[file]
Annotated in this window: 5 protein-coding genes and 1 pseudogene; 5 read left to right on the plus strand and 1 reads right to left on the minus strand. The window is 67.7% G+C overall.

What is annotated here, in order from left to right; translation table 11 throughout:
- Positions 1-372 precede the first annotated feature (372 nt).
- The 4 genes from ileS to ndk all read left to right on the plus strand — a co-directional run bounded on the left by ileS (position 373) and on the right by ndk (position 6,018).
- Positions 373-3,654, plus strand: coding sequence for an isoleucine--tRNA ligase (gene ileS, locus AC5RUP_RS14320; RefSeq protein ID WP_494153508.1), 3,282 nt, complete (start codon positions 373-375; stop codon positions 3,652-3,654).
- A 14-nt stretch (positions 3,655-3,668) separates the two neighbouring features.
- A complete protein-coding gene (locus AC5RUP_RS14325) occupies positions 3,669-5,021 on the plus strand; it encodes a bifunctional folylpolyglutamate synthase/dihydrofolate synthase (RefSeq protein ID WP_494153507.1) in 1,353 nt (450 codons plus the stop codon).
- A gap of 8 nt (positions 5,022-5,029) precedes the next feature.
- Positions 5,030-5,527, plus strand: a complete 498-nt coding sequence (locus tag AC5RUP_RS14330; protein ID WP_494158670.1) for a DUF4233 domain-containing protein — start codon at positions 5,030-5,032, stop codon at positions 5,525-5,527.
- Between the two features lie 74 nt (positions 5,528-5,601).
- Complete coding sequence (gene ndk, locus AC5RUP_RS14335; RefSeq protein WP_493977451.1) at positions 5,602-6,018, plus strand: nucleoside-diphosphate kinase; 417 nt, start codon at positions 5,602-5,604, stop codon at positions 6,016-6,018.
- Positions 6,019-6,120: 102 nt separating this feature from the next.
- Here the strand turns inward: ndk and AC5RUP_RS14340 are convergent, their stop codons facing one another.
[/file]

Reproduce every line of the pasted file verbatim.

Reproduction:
Annotated in this window: 5 protein-coding genes and 1 pseudogene; 5 read left to right on the plus strand and 1 reads right to left on the minus strand. The window is 67.7% G+C overall.

What is annotated here, in order from left to right; translation table 11 throughout:
- Positions 1-372 precede the first annotated feature (372 nt).
- The 4 genes from ileS to ndk all read left to right on the plus strand — a co-directional run bounded on the left by ileS (position 373) and on the right by ndk (position 6,018).
- Positions 373-3,654, plus strand: coding sequence for an isoleucine--tRNA ligase (gene ileS, locus AC5RUP_RS14320; RefSeq protein ID WP_494153508.1), 3,282 nt, complete (start codon positions 373-375; stop codon positions 3,652-3,654).
- A 14-nt stretch (positions 3,655-3,668) separates the two neighbouring features.
- A complete protein-coding gene (locus AC5RUP_RS14325) occupies positions 3,669-5,021 on the plus strand; it encodes a bifunctional folylpolyglutamate synthase/dihydrofolate synthase (RefSeq protein ID WP_494153507.1) in 1,353 nt (450 codons plus the stop codon).
- A gap of 8 nt (positions 5,022-5,029) precedes the next feature.
- Positions 5,030-5,527, plus strand: a complete 498-nt coding sequence (locus tag AC5RUP_RS14330; protein ID WP_494158670.1) for a DUF4233 domain-containing protein — start codon at positions 5,030-5,032, stop codon at positions 5,525-5,527.
- Between the two features lie 74 nt (positions 5,528-5,601).
- Complete coding sequence (gene ndk, locus AC5RUP_RS14335; RefSeq protein WP_493977451.1) at positions 5,602-6,018, plus strand: nucleoside-diphosphate kinase; 417 nt, start codon at positions 5,602-5,604, stop codon at positions 6,016-6,018.
- Positions 6,019-6,120: 102 nt separating this feature from the next.
- Here the strand turns inward: ndk and AC5RUP_RS14340 are convergent, their stop codons facing one another.